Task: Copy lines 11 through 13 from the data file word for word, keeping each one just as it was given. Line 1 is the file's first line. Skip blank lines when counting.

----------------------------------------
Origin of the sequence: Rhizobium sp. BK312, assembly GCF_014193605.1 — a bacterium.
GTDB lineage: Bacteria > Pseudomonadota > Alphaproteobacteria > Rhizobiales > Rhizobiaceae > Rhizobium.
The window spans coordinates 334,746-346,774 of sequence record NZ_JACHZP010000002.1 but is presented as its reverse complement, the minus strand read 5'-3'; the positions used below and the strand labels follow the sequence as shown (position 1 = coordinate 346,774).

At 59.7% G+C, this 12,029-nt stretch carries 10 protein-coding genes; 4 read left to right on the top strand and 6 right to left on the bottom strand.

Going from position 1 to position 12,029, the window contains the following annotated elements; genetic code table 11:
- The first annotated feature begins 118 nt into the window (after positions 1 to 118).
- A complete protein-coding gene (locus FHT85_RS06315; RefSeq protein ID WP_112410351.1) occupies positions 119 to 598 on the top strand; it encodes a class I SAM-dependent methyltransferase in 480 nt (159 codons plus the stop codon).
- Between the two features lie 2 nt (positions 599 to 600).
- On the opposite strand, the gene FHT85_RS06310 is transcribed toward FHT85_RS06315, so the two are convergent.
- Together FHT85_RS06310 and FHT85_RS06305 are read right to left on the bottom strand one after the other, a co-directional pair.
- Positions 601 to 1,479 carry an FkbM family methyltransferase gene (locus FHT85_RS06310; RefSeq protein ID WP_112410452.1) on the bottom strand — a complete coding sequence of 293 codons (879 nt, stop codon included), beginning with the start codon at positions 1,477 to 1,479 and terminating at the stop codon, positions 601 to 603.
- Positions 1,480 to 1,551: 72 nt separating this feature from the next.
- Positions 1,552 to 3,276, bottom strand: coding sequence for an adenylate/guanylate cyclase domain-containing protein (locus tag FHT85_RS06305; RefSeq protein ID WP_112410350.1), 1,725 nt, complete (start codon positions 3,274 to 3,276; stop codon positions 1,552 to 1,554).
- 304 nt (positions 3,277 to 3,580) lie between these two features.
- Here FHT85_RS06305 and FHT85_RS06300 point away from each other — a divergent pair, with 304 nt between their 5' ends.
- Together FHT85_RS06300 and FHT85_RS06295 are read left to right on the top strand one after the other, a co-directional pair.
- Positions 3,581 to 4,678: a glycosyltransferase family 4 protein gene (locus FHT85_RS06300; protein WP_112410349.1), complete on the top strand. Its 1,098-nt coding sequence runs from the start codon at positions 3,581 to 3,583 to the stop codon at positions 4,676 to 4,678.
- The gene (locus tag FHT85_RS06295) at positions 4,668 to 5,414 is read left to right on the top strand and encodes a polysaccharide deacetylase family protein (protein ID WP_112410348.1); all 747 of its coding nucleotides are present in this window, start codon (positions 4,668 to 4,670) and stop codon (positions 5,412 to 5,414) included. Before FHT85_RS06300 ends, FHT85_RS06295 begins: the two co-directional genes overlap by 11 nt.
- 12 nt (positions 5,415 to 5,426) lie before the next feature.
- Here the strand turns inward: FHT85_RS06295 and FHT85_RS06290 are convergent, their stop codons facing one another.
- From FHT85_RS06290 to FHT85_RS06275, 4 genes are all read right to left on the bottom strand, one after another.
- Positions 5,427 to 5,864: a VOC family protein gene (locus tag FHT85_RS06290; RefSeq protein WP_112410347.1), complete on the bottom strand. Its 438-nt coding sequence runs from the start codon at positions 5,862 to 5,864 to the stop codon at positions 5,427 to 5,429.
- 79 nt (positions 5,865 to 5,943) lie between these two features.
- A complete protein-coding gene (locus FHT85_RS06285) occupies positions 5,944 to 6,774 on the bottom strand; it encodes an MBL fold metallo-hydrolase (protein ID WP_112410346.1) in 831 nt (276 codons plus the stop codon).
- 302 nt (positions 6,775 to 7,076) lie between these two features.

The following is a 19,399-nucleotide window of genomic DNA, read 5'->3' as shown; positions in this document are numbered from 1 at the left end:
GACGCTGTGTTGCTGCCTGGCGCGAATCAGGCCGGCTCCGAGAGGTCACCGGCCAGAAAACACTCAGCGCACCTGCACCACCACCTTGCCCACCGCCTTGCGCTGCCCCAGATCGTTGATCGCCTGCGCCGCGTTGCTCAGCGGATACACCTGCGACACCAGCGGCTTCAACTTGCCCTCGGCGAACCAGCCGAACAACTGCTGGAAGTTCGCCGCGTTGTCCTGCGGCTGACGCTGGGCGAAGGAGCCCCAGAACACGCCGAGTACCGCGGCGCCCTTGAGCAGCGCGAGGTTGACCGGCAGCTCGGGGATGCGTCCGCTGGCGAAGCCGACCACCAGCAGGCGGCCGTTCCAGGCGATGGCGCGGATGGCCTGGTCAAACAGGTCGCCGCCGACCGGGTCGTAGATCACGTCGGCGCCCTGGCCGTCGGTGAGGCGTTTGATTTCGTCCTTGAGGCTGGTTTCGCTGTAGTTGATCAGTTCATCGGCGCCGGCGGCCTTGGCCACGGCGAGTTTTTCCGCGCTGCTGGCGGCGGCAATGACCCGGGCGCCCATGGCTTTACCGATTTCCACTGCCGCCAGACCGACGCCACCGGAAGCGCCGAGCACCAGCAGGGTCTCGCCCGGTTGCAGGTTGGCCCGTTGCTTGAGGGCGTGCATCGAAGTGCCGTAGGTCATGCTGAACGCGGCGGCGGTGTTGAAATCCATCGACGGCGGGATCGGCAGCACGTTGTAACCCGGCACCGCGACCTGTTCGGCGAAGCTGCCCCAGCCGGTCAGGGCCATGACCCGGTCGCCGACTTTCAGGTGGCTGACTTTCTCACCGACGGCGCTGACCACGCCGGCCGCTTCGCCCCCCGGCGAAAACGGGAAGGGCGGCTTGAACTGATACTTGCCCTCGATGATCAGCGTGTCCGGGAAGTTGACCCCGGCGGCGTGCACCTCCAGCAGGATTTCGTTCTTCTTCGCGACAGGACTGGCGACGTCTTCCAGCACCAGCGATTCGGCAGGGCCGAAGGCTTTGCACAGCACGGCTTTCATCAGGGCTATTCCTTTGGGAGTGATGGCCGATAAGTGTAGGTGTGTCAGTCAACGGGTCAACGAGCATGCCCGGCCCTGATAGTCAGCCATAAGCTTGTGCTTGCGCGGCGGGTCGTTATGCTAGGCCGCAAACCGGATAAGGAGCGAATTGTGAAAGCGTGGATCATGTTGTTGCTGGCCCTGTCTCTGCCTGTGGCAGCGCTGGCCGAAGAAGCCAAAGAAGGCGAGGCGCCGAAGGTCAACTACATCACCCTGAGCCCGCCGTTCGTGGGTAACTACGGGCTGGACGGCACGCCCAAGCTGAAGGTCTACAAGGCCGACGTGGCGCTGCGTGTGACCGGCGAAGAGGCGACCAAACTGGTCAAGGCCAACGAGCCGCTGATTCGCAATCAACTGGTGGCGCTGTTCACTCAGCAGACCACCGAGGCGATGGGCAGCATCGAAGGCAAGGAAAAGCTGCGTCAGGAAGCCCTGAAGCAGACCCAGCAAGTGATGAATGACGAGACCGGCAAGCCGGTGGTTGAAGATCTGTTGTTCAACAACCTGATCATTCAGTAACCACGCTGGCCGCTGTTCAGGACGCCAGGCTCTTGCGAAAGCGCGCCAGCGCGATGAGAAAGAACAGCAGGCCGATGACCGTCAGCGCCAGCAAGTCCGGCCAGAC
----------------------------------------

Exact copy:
- Positions 601 to 1,479 carry an FkbM family methyltransferase gene (locus FHT85_RS06310; RefSeq protein ID WP_112410452.1) on the bottom strand — a complete coding sequence of 293 codons (879 nt, stop codon included), beginning with the start codon at positions 1,477 to 1,479 and terminating at the stop codon, positions 601 to 603.
- Positions 1,480 to 1,551: 72 nt separating this feature from the next.
- Positions 1,552 to 3,276, bottom strand: coding sequence for an adenylate/guanylate cyclase domain-containing protein (locus tag FHT85_RS06305; RefSeq protein ID WP_112410350.1), 1,725 nt, complete (start codon positions 3,274 to 3,276; stop codon positions 1,552 to 1,554).